By Ryan Yousefi
By Chuck Strouse
By Terrence McCoy
By Terrence McCoy
By Terrence McCoy
By Michael E. Miller
By Kyle Munzenrieder
By Michael E. Miller
David Collins is Miami's leading bail bondsman.
David Collins has lots of friends in law enforcement.
David Collins says he's put his criminal past behind him.
In his affidavit, DosSantos states that Dana and Collins began pressing him for the money and for information about his drug contacts in other states. If he didn't come up with either, "Collins advised that my bail would be revoked and attorney Ivker would be taken off of my case." DosSantos claims that when he complained to Ivker about this, the lawyer "told me that I better comply with Collins's requests because he is a very powerful man and I should not anger him."
Scrambling for cash, DosSantos went on a week-long commercial fishing trip. The night he returned, Dana paid a visit, asking to speak privately. Waiting inside Dana's car was Joseph Pavone, a construction worker with a shaved head and pierced eyebrows. In a sworn affidavit Pavone writes, "John P. Dana requested that I accompany him to Dartmouth, Mass., for the purpose of acting as back-up in an attempt to collect a debt which Mr. DosSantos owed to David Collins. John P. Dana told me that this debt was incurred by Mr. DosSantos when David Collins hired attorney Richard Ivker to represent him in his federal case. Upon arrival at Mr. DosSantos's residence, John P. Dana began to threaten Mr. DosSantos.... He explained to Mr. DosSantos that if he did not pay, Mr. DosSantos and his family would be killed." In an attempt to buy time, DosSantos reached into his little black book and gave up the name of a marijuana contact in Tucson, Arizona. On April 3, 2000, the feds dropped all charges against him.
It appeared Collins had kept his word. Now he wanted to be paid. Under relentless pressure from Collins, DosSantos says he contacted a Miami Beach acquaintance in hopes of borrowing money. The man explained he was broke, that he'd just been robbed by someone named Joseph Alarie in a dope deal gone bad. Collins knew Alarie from New England, DosSantos writes in his affidavit, and boasted that he could get the money back: "Collins telephoned the person who committed the robbery ... and left a threatening message on his voicemail."
Apparently the threat worked. Alarie agreed to pay Collins the money, about $70,000, which would be deducted from DosSantos's debt. The Miami Beach robbery victim would also receive a cut of the payback. Not wanting to go near Alarie, DosSantos paid a friend to pick up weekly $1250 payments and deliver them to him. DosSantos then gave the money to Collins, who was staying in Rhode Island at the time. (Alarie and DosSantos's friend later were arrested. Records show that in separate interviews with FBI agents, they identified Collins by name and confirmed his payback scheme.)
Not long after his friend's arrest, DosSantos states in his affidavit, "Collins advised that if I did not pay him $200,000 then I would be arrested within six months." This time, though, the charges would come back in a more serious form -- part of a continuing criminal enterprise. By then, DosSantos says, he had paid Collins $65,000 and simply couldn't come up with cash any faster. So he stopped paying altogether.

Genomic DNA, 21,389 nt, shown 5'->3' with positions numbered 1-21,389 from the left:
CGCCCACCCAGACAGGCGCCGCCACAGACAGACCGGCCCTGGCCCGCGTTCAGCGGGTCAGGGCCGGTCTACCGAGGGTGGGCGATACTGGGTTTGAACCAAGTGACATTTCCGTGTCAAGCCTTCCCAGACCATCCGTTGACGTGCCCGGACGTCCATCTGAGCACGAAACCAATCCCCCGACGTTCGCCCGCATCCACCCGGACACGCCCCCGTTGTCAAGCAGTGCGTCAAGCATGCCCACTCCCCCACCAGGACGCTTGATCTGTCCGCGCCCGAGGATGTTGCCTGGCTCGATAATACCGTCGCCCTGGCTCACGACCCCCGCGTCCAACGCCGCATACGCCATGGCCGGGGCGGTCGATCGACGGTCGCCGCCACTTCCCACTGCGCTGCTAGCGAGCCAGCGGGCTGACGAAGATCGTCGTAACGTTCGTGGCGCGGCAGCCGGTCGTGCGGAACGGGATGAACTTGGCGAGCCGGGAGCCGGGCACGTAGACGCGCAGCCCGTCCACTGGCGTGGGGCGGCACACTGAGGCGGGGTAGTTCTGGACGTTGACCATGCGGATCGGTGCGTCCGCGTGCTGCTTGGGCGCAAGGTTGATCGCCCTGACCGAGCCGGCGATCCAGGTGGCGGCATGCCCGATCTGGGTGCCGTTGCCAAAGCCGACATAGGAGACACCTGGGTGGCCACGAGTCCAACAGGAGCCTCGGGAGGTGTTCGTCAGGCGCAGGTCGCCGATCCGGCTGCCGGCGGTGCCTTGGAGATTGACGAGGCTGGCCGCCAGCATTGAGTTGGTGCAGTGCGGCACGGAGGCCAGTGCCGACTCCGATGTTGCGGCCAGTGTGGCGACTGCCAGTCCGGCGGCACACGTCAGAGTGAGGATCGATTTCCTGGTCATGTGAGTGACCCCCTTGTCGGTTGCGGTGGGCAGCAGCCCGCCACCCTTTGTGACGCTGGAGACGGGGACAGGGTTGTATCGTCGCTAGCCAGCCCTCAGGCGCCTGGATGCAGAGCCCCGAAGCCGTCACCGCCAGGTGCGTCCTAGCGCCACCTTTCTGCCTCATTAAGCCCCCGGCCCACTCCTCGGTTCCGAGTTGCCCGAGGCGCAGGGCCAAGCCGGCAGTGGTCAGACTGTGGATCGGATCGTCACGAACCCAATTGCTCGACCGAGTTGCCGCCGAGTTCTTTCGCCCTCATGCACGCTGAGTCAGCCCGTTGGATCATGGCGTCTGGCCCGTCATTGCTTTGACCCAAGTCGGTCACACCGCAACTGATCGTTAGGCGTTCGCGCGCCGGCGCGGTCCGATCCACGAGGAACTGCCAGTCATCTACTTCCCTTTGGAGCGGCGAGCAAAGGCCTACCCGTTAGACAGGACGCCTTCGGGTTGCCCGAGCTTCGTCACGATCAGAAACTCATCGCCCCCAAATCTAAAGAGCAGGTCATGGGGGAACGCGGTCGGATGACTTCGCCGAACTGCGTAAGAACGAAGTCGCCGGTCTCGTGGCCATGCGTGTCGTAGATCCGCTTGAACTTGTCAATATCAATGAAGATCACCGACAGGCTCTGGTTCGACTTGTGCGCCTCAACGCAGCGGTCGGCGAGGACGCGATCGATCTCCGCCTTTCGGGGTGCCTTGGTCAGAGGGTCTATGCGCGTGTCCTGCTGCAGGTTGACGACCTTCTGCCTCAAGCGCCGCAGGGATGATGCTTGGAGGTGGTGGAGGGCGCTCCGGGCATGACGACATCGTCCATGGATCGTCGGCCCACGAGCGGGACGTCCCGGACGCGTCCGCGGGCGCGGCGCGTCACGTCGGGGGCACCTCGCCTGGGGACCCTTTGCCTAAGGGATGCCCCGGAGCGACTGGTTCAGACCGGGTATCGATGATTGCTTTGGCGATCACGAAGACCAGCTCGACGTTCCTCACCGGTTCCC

In June 2001 the feds arrested DosSantos on the same drug charges as before, only this time, as foretold, they were listed as part of a continuing criminal enterprise, which carries far more severe penalties.
DosSantos's allegations have opened a Pandora's box for authorities and provided a treasure trove of information for other defendants, Joseph Pavone among them. Pavone was arrested in October 2001 on federal conspiracy charges in a matter unrelated to DosSantos. But very much like DosSantos's legal woes, Collins got involved. In a jailhouse telephone interview, Pavone told New Times that not only did Collins know he was going to be indicted before the information became public, but that Collins claimed he could "make it go away completely for $125,000."
Pavone ended up using attorneys connected to Collins, including Richard Ivker. "J.D. [John Dana] would tell me: 'You got to tell us everything about the case so we can tell the lawyer,'" Pavone said. It wasn't until he bumped into DosSantos at a Rhode Island prison that he learned of Collins's alleged connection to the feds and the implications for his own case. The coincidental encounter provided a bit of grim humor for the two men. The only other time they'd met was when Pavone had been hired to threaten DosSantos inside a car.
Pavone is now filing a motion to dismiss the charges against him based on Collins's involvement in his case. (Another man, Patrick Vigneau, convicted in an unrelated case in Rhode Island, is making the same claims in court documents, and is basing his appeal on them.)
According to David Collins, he has never met Arlindo DosSantos or Joseph Pavone, and the incidents alleged simply never happened. Besides, he maintains, he was too busy starting up his fledgling Miami bail business to run around New England threatening people. In fact business was brisk and about to get a lot busier. In 2001, right around the time DosSantos was rearrested, Collins leaped beyond being a mere bond hound when Seneca Insurance Company hired him as its managing general agent for all of Florida, a job that entails contracting with bondsmen to bring him their business.